Health Law Daily Trump’s Executive Order promotes price transparency, but how clearly will prices be seen?
Tuesday, June 25, 2019

Trump’s Executive Order promotes price transparency, but how clearly will prices be seen?

By Cathleen Calhoun, J.D.

With details on price transparency left to regulators, the options range from crystal clear to smaller reforms.

Eliminating surprise medical bills, improving transparency in prices, as well as revealing how prices are negotiated were the focus, but details about how information must be provided was left to the regulations, in an Executive Order signed by President Trump on June 24, 2019.

Policy statement. The Executive Order states that the federal government aims to:

  • eliminate unnecessary barriers to price and quality transparency;
  • increase the availability of meaningful price and quality information for patients;
  • enhance patients’ control over their own healthcare resources, including through tax-preferred medical accounts; and
  • protect patients from surprise medical bills.

Hospital regulation coming. Under the Executive Order, the Secretary of Health and Human Services (HHS) must propose a regulation to require hospitals to publicly post standard charge information. The information must include charges based on negotiated rates and information on common or shoppable items and services. The text must be in an easy-to-understand, consumer-friendly, and machine-readable format that informs a patient’s decision-making process, and allows patients to compare prices across hospitals. In addition, the regulation should require hospitals to post standard charge information for services, supplies or fees. The regulation must be proposed within 60 days of the Executive Order.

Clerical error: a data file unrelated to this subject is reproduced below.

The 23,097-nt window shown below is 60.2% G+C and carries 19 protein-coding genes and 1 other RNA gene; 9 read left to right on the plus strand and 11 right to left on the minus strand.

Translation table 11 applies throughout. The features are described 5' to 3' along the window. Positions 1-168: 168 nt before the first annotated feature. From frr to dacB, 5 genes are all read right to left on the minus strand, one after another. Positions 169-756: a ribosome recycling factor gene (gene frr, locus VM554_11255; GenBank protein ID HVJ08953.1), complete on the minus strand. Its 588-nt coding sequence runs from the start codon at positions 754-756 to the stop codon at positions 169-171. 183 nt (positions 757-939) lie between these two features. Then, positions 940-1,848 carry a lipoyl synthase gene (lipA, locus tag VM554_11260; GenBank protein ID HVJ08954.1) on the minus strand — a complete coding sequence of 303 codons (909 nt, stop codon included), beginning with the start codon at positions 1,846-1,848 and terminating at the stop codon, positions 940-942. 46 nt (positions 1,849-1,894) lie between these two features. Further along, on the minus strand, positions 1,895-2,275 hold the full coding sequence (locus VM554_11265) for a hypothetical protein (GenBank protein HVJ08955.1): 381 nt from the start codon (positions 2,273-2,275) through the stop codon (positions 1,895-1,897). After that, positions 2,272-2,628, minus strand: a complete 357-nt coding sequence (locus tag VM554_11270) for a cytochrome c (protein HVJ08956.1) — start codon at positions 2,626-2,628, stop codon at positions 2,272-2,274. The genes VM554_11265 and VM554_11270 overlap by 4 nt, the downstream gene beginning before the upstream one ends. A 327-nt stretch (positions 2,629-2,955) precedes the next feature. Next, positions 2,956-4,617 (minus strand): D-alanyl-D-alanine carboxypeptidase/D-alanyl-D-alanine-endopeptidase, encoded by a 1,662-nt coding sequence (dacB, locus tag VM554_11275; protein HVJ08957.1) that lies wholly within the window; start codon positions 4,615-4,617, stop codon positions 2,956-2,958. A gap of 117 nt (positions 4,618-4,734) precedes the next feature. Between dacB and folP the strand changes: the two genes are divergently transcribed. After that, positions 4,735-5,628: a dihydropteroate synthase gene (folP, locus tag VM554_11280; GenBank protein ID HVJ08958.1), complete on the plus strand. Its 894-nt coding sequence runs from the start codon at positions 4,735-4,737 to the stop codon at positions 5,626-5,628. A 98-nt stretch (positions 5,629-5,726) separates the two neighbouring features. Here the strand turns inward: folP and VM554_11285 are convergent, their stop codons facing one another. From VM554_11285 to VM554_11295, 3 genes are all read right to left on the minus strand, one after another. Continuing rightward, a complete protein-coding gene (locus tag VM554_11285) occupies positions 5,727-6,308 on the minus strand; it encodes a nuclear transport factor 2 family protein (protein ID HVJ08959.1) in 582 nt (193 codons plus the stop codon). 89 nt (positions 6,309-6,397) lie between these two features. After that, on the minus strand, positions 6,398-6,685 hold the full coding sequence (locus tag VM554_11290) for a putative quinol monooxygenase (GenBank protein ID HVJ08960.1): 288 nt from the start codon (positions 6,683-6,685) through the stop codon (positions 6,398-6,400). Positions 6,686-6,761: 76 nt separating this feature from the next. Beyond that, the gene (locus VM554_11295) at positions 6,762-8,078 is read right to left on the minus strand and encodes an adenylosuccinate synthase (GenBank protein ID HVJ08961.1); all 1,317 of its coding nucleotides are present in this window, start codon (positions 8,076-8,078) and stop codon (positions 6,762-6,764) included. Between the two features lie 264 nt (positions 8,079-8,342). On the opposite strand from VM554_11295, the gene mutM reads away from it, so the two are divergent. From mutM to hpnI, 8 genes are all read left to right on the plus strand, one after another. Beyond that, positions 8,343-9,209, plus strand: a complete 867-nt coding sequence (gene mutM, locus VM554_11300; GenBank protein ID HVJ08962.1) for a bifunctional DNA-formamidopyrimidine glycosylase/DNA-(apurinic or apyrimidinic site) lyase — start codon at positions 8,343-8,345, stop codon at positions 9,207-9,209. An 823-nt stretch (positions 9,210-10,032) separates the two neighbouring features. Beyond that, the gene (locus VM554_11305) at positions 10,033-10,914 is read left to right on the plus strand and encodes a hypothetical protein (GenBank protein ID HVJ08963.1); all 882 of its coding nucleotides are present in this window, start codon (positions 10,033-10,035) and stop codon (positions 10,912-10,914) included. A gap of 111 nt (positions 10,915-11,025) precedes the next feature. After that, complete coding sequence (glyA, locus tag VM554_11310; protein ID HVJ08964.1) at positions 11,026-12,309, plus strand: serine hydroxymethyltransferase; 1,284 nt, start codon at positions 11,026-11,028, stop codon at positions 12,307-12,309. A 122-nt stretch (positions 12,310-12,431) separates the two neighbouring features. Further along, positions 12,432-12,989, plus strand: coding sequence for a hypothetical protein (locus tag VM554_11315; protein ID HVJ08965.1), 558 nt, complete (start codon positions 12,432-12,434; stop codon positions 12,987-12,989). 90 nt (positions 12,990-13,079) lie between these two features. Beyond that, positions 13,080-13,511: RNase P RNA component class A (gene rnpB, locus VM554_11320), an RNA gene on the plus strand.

Report on impediments. The Secretary of HHS must issue a report describing how the federal government and/or the private sector are impeding healthcare price and quality transparency for patients. The report must also give recommendations for eliminating the impediments found, in a way that promotes competition. Specifically, the report should describe why lower-cost providers generally avoid healthcare advertising.

Guidance on high-deductible plans. The Secretary of the Treasury must issue guidance to expand the ability of patients to select high-deductible health plans. The plans must be able to be used with a health savings account and must cover low-cost preventive care (before the deductible) for medical care that helps individuals with chronic conditions. Regulations to treat expenses related to certain types of arrangements, potentially including direct primary care arrangements and healthcare sharing ministries, must also be proposed.

Surprise medical bills. The Secretary of HHS is also required to submit a report to President Trump on more steps that can be taken by his administration to implement the principles on surprise medical billing announced on May 9, 2019.

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